In 2011, I announced I was trying to see every film released in 1939. This new series chronicles films released in 1939 as I watch them. As we start out this blog feature, this section may become more concrete as I search for a common thread that runs throughout each film of the year. Right now, that’s difficult.
Tarzan Finds a Son! (1939)
June 16, 1939
Johnny Weissmuller, Maureen O’Sullivan, Johnny Sheffield, Ian Hunter, Frieda Inescort, Henry Stephenson, Henry Wilcoxon, Laraine Day, Morton Lowry
When a plane crashes in the jungle, Cheetah the Ape finds there is a baby on board. Bringing the baby to Tarzan (Weissmuller) and Jane (O’Sullivan), they raise the child as their own in the jungle. When five years pass, relatives of the baby bring a search party (Hunter, Inescort, Stephenson) to find survivors of the crash, because an inheritance is at stake.
• The first MGM Tarzan movie in three years, because the studio let the film rights for the character lapse.
• By the numbers:
– Johnny Weissmuller was in one movie in 1939.
– Maureen O’Sullivan was in two movies released in 1939.
– Henry Stephenson was in three movies released in 1939
– Henry Wilcoxon was in four movies released in 1939.
– Johnny Sheffield was in two movies released in 1939. This was his first credited role and his second film role.
– Ian Hunter was in seven movies released in 1939.
– Frieda Inescort was in five movies released in 1939.
– Laraine Day was in five movies released in 1939. This was her second film under contract to MGM following her first Dr. Kildare film.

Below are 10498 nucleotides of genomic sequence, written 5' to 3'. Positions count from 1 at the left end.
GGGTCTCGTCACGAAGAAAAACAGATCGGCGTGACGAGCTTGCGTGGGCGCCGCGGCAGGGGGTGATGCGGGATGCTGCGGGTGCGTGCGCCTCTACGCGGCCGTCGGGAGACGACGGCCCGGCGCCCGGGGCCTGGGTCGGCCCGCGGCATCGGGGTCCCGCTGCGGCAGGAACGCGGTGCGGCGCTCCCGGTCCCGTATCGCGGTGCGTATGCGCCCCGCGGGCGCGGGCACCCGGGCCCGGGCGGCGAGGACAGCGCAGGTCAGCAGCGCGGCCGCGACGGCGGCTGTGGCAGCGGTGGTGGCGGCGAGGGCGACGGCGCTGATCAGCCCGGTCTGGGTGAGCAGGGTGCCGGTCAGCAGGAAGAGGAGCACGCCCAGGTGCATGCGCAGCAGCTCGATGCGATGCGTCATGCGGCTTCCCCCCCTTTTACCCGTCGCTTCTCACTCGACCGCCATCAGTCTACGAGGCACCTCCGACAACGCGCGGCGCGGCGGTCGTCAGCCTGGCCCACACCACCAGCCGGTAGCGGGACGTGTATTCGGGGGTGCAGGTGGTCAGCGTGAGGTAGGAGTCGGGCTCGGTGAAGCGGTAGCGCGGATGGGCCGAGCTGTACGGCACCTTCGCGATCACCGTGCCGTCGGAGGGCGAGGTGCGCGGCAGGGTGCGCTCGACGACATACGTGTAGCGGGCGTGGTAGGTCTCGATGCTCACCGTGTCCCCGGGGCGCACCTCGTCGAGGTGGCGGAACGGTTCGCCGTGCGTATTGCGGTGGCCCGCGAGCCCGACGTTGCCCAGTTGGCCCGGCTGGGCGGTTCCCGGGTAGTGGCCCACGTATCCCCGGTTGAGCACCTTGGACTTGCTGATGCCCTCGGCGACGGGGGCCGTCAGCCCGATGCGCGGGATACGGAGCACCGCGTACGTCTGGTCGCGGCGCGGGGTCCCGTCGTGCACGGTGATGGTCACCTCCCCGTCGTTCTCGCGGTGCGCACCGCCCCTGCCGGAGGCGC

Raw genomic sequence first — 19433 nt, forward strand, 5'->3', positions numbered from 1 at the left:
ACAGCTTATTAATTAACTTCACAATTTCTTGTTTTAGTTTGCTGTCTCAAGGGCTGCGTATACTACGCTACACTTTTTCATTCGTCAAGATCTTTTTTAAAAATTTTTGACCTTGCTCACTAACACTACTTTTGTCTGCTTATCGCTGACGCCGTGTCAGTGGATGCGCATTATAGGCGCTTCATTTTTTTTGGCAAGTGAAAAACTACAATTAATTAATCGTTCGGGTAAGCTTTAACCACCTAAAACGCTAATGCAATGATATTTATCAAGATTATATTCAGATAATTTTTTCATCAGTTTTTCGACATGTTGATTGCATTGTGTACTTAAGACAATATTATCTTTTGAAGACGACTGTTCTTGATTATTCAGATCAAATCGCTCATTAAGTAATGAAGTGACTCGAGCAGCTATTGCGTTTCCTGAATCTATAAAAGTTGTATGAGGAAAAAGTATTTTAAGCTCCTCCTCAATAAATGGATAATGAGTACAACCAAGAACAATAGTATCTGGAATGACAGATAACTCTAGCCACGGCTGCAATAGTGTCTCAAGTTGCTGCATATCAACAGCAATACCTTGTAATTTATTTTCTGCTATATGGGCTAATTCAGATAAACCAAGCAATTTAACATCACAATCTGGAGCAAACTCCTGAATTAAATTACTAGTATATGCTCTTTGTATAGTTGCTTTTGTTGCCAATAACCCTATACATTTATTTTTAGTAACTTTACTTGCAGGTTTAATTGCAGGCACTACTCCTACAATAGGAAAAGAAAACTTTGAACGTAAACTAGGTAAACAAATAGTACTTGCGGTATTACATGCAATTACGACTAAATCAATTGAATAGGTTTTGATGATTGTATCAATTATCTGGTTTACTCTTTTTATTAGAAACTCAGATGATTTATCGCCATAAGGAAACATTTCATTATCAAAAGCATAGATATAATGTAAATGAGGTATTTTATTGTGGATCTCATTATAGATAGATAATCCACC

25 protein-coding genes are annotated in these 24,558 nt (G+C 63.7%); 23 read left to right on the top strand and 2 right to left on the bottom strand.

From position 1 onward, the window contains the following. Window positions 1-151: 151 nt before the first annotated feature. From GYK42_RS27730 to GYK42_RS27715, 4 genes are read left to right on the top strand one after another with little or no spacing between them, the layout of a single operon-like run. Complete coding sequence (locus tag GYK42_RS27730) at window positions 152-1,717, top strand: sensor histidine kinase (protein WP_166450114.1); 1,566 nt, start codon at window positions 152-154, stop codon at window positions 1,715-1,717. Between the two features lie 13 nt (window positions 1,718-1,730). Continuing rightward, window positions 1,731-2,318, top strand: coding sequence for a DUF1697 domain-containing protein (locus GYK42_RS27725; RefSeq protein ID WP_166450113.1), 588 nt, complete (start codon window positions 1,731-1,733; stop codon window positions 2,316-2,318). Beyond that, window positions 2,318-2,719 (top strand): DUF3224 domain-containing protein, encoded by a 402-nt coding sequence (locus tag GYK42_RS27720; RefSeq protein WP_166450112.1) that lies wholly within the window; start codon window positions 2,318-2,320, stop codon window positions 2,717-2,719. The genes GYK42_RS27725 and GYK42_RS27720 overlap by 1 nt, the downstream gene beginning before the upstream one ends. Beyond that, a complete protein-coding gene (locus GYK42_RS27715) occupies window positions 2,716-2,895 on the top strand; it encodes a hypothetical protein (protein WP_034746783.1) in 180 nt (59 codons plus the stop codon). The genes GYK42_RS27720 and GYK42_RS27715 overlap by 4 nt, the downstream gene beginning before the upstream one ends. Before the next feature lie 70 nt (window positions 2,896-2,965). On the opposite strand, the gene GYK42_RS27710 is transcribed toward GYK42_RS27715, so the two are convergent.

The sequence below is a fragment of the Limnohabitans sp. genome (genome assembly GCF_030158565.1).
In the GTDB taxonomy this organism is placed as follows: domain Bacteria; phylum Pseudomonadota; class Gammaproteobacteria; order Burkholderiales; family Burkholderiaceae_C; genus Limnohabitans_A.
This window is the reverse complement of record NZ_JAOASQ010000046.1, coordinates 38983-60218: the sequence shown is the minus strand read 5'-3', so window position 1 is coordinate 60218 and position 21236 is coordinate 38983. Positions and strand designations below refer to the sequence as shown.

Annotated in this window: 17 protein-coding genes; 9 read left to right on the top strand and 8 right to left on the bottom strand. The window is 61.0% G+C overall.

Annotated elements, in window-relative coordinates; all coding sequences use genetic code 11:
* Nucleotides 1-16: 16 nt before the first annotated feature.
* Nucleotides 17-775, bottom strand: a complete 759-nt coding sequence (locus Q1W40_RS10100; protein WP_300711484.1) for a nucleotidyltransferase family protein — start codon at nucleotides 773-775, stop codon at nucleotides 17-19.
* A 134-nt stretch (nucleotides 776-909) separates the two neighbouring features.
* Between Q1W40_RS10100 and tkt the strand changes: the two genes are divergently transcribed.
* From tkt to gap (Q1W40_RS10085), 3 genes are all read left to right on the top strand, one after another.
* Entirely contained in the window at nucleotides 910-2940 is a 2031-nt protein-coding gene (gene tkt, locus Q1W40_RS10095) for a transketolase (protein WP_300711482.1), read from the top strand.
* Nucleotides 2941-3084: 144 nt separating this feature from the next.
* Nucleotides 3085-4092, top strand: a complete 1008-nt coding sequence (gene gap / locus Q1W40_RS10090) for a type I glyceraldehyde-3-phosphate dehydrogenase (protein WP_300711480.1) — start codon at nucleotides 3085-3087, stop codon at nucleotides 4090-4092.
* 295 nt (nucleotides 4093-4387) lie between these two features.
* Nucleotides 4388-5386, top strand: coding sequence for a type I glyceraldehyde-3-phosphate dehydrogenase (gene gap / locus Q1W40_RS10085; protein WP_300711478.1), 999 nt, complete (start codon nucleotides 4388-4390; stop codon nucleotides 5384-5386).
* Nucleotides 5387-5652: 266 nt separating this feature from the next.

– Morton Lowry was in four movies released in 1939.
• The fifth MGM Tarzan film.
• The underwater scenes were filmed in Silver Springs, Florida.
• The original film was titled “Tarzan in Exile.” The title changed when the baby was incorporated into the story.
• Advertising said Johnny Sheffield was five years old when the film was released, but he was really seven years old. Sheffield was one of 300 children who answered the ad “Do you have a Tarzan Jr. running in your backyard?” Weissmuller handpicked Sheffield and taught him how to swim.
• Maureen O’Sullivan wanted out of the Tarzan series and her character was originally supposed to die. The character Boy was brought in as a replacement, but audiences were so angry that she died in the film, the ending was changed. Author Edgar Rice Burroughs also wrote a letter to the studio begging them not to kill off Jane.
• The elephant stampede was executed with the help of Hagenbeck-Wallace Circus.
• Some of the nature shots were reused from TRADER HORN (1931).
• Maureen O’Sullivan was pregnant during the filming of TARZAN FINDS A SON.
My review: Searching for the “1939 feature”:
For some reason I love watching the Johnny Weissmuller Tarzan films during the summer. The swimming and nature just have a fun, summer feeling.
With the Summer Olympics upon us, I revisited TARZAN FINDS A SON one for Olympic medalist Weissmuller. It is probably my favorite of the Weissmuller Tarzan films — either at MGM or RKO.